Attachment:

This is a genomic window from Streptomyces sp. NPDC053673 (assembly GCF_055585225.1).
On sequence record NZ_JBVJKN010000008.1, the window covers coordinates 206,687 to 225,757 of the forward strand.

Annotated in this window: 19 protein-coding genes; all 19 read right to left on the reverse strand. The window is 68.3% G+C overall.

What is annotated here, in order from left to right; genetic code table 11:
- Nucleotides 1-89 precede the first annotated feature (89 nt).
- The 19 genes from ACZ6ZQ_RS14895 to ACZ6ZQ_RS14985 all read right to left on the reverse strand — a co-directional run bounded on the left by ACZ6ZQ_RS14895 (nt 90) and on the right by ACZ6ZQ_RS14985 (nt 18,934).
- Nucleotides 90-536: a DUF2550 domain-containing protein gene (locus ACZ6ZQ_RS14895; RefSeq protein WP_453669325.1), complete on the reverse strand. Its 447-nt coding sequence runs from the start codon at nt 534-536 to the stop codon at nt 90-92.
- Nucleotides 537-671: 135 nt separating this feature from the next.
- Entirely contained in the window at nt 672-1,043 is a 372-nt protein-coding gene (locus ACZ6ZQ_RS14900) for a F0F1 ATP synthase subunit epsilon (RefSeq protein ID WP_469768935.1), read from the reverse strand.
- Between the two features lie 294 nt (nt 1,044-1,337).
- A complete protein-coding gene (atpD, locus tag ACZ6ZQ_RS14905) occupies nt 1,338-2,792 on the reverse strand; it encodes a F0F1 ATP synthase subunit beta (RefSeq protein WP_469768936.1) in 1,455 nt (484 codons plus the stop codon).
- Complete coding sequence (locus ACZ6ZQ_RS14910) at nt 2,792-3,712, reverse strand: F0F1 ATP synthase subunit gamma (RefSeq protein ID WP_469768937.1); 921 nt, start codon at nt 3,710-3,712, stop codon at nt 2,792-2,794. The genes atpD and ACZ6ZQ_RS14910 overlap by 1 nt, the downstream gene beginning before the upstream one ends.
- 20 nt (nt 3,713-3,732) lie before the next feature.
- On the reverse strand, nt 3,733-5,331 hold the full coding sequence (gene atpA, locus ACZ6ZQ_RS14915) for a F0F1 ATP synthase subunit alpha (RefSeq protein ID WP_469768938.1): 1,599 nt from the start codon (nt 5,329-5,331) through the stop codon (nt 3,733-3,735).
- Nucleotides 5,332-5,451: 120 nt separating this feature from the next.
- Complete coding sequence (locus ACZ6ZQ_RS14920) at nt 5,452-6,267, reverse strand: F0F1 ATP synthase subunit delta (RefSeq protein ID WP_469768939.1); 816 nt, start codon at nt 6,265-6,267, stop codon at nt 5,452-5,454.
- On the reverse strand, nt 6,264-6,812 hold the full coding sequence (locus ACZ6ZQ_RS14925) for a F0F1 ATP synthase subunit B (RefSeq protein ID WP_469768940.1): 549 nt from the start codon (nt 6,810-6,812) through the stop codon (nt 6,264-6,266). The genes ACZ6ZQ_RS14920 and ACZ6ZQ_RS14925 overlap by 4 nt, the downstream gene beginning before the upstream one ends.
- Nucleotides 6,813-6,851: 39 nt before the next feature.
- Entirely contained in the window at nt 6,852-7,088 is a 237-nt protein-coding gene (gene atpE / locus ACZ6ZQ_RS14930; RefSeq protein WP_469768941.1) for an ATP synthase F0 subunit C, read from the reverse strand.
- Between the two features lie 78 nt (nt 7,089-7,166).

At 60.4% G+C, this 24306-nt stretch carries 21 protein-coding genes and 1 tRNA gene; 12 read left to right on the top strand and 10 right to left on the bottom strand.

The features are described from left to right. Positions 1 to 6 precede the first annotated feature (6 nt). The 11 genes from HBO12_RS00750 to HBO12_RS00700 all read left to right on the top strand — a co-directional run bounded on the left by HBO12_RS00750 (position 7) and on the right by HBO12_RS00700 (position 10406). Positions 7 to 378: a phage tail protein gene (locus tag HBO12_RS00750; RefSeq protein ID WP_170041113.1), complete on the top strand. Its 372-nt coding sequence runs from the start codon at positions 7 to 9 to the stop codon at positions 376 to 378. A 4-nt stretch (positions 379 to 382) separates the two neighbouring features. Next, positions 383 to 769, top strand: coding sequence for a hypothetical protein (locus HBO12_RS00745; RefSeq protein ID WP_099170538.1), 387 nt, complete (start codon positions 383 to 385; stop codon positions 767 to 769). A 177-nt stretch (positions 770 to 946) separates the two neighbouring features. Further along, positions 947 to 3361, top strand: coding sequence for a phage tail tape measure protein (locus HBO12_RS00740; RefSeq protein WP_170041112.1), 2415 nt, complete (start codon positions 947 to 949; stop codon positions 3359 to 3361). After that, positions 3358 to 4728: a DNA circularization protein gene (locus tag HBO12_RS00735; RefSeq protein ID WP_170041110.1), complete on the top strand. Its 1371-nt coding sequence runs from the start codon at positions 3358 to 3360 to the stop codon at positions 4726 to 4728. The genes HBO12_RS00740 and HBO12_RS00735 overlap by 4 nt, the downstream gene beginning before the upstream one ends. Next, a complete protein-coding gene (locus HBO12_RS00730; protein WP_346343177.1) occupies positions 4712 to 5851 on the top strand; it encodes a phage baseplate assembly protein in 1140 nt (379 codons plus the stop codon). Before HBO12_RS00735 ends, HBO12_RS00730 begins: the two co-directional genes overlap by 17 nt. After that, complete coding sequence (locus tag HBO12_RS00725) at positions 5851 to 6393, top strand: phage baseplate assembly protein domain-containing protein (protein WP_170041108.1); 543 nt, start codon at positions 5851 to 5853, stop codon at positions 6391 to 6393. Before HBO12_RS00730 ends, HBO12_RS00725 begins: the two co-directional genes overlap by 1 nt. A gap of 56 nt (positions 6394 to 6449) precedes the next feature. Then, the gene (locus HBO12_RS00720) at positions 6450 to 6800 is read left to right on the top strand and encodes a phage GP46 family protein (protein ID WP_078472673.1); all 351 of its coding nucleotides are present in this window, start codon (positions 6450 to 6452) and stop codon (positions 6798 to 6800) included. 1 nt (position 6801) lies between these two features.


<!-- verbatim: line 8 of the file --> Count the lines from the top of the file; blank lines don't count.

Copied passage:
- Nucleotides 537-671: 135 nt separating this feature from the next.